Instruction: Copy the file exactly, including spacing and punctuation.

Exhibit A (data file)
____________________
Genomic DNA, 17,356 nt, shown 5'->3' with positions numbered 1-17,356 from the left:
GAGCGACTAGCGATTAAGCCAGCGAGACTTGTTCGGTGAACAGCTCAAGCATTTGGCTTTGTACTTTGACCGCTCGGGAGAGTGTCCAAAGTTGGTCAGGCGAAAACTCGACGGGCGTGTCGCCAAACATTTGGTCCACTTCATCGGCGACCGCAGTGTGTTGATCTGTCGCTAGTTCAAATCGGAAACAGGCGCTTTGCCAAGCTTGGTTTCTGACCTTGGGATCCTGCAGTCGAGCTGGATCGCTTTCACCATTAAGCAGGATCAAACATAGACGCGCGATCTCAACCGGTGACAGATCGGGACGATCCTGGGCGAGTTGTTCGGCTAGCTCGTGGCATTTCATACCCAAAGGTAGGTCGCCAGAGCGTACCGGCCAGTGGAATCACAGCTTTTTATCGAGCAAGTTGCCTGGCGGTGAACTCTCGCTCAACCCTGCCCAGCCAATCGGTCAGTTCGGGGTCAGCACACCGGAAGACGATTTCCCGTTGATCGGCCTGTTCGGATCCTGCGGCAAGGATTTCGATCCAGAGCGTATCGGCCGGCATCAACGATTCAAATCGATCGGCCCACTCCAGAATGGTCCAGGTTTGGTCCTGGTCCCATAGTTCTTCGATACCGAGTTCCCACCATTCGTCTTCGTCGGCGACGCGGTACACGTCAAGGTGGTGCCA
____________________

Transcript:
Genomic DNA, 17,356 nt, shown 5'->3' with positions numbered 1-17,356 from the left:
GAGCGACTAGCGATTAAGCCAGCGAGACTTGTTCGGTGAACAGCTCAAGCATTTGGCTTTGTACTTTGACCGCTCGGGAGAGTGTCCAAAGTTGGTCAGGCGAAAACTCGACGGGCGTGTCGCCAAACATTTGGTCCACTTCATCGGCGACCGCAGTGTGTTGATCTGTCGCTAGTTCAAATCGGAAACAGGCGCTTTGCCAAGCTTGGTTTCTGACCTTGGGATCCTGCAGTCGAGCTGGATCGCTTTCACCATTAAGCAGGATCAAACATAGACGCGCGATCTCAACCGGTGACAGATCGGGACGATCCTGGGCGAGTTGTTCGGCTAGCTCGTGGCATTTCATACCCAAAGGTAGGTCGCCAGAGCGTACCGGCCAGTGGAATCACAGCTTTTTATCGAGCAAGTTGCCTGGCGGTGAACTCTCGCTCAACCCTGCCCAGCCAATCGGTCAGTTCGGGGTCAGCACACCGGAAGACGATTTCCCGTTGATCGGCCTGTTCGGATCCTGCGGCAAGGATTTCGATCCAGAGCGTATCGGCCGGCATCAACGATTCAAATCGATCGGCCCACTCCAGAATGGTCCAGGTTTGGTCCTGGTCCCATAGTTCTTCGATACCGAGTTCCCACCATTCGTCTTCGTCGGCGACGCGGTACACGTCAAGGTGGTGCCA